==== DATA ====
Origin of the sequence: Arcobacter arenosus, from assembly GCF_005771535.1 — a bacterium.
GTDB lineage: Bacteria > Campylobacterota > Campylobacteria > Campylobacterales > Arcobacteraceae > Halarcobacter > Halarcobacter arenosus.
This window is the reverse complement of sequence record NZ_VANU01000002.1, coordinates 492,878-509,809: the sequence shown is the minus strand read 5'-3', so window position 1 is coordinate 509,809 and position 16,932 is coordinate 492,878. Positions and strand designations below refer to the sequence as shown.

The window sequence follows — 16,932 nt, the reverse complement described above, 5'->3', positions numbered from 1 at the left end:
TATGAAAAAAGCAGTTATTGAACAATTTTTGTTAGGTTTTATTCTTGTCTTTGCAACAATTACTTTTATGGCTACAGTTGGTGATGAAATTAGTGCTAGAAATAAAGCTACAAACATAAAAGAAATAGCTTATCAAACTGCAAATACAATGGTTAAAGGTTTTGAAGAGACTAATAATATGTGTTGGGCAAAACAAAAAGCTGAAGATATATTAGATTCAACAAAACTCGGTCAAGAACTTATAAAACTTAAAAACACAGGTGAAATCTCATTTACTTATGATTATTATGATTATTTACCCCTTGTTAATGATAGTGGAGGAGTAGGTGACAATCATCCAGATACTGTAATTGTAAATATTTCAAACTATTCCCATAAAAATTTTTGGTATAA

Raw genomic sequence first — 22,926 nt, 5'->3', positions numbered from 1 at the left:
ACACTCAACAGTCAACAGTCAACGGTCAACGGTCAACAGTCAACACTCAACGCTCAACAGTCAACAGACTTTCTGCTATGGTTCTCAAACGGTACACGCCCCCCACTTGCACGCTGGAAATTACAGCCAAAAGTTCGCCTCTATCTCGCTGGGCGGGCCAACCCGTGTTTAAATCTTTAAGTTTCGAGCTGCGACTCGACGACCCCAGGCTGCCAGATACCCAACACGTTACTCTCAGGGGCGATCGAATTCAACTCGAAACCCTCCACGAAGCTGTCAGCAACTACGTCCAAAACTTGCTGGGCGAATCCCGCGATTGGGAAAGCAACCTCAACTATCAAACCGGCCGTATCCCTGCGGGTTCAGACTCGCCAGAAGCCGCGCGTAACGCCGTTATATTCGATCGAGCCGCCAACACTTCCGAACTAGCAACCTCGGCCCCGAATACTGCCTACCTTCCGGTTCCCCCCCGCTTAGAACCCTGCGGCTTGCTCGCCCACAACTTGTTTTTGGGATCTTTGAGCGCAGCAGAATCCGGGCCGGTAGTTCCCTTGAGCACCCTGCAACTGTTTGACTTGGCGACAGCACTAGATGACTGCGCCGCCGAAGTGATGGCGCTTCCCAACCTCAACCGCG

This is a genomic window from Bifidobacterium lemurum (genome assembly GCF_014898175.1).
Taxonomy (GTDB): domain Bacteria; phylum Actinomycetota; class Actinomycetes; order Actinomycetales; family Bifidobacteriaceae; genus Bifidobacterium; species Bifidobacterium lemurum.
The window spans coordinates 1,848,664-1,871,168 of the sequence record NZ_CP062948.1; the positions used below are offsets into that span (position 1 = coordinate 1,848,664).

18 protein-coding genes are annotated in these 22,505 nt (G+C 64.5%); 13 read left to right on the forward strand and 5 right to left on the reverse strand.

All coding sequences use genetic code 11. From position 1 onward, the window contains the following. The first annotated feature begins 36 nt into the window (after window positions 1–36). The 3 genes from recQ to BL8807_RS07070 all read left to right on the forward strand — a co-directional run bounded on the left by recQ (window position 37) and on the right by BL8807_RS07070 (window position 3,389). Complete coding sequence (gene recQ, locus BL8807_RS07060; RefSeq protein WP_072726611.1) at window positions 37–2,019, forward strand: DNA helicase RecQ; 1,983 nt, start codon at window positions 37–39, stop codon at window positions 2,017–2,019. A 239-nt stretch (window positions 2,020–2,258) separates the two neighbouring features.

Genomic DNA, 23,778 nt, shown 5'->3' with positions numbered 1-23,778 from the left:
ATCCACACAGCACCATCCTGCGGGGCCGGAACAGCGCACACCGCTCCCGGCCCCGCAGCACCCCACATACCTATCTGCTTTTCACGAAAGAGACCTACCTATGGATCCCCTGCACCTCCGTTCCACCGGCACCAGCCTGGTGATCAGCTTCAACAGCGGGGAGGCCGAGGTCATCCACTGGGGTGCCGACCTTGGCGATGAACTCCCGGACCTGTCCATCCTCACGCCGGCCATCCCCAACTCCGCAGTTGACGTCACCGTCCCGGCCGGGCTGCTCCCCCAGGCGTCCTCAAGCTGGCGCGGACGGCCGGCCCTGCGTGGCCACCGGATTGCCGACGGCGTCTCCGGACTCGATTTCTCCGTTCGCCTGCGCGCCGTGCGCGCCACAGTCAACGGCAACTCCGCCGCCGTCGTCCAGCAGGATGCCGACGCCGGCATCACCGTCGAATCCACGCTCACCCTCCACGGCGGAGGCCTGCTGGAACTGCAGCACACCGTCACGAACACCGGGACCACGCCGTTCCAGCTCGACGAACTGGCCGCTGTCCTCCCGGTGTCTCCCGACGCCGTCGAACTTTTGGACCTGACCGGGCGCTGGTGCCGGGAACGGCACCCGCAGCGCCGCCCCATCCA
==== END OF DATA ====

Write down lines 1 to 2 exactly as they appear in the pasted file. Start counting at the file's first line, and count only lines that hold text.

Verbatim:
Origin of the sequence: Arcobacter arenosus, from assembly GCF_005771535.1 — a bacterium.
GTDB lineage: Bacteria > Campylobacterota > Campylobacteria > Campylobacterales > Arcobacteraceae > Halarcobacter > Halarcobacter arenosus.